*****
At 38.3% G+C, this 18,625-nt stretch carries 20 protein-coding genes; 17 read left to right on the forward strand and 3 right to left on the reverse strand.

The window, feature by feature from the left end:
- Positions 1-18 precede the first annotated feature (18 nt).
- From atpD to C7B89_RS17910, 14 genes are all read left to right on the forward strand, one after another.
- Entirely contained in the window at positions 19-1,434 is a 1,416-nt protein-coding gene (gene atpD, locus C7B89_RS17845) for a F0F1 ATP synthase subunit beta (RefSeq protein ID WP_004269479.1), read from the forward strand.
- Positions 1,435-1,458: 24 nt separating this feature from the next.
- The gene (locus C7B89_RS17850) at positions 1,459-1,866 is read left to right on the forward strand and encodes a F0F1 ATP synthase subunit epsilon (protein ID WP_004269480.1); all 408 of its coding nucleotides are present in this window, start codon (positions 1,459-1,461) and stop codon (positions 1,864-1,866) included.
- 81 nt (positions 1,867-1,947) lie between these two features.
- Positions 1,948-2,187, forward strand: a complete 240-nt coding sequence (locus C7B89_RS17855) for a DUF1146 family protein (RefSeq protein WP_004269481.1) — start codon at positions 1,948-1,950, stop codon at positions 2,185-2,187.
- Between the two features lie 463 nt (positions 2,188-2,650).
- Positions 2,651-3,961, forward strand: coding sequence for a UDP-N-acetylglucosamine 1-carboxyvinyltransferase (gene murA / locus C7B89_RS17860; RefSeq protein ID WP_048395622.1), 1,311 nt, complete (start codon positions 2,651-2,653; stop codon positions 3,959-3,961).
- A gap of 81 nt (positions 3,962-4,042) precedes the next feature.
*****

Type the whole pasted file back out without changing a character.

At 38.3% G+C, this 18,625-nt stretch carries 20 protein-coding genes; 17 read left to right on the forward strand and 3 right to left on the reverse strand.

The window, feature by feature from the left end:
- Positions 1-18 precede the first annotated feature (18 nt).
- From atpD to C7B89_RS17910, 14 genes are all read left to right on the forward strand, one after another.
- Entirely contained in the window at positions 19-1,434 is a 1,416-nt protein-coding gene (gene atpD, locus C7B89_RS17845) for a F0F1 ATP synthase subunit beta (RefSeq protein ID WP_004269479.1), read from the forward strand.
- Positions 1,435-1,458: 24 nt separating this feature from the next.
- The gene (locus C7B89_RS17850) at positions 1,459-1,866 is read left to right on the forward strand and encodes a F0F1 ATP synthase subunit epsilon (protein ID WP_004269480.1); all 408 of its coding nucleotides are present in this window, start codon (positions 1,459-1,461) and stop codon (positions 1,864-1,866) included.
- 81 nt (positions 1,867-1,947) lie between these two features.
- Positions 1,948-2,187, forward strand: a complete 240-nt coding sequence (locus C7B89_RS17855) for a DUF1146 family protein (RefSeq protein WP_004269481.1) — start codon at positions 1,948-1,950, stop codon at positions 2,185-2,187.
- Between the two features lie 463 nt (positions 2,188-2,650).
- Positions 2,651-3,961, forward strand: coding sequence for a UDP-N-acetylglucosamine 1-carboxyvinyltransferase (gene murA / locus C7B89_RS17860; RefSeq protein ID WP_048395622.1), 1,311 nt, complete (start codon positions 2,651-2,653; stop codon positions 3,959-3,961).
- A gap of 81 nt (positions 3,962-4,042) precedes the next feature.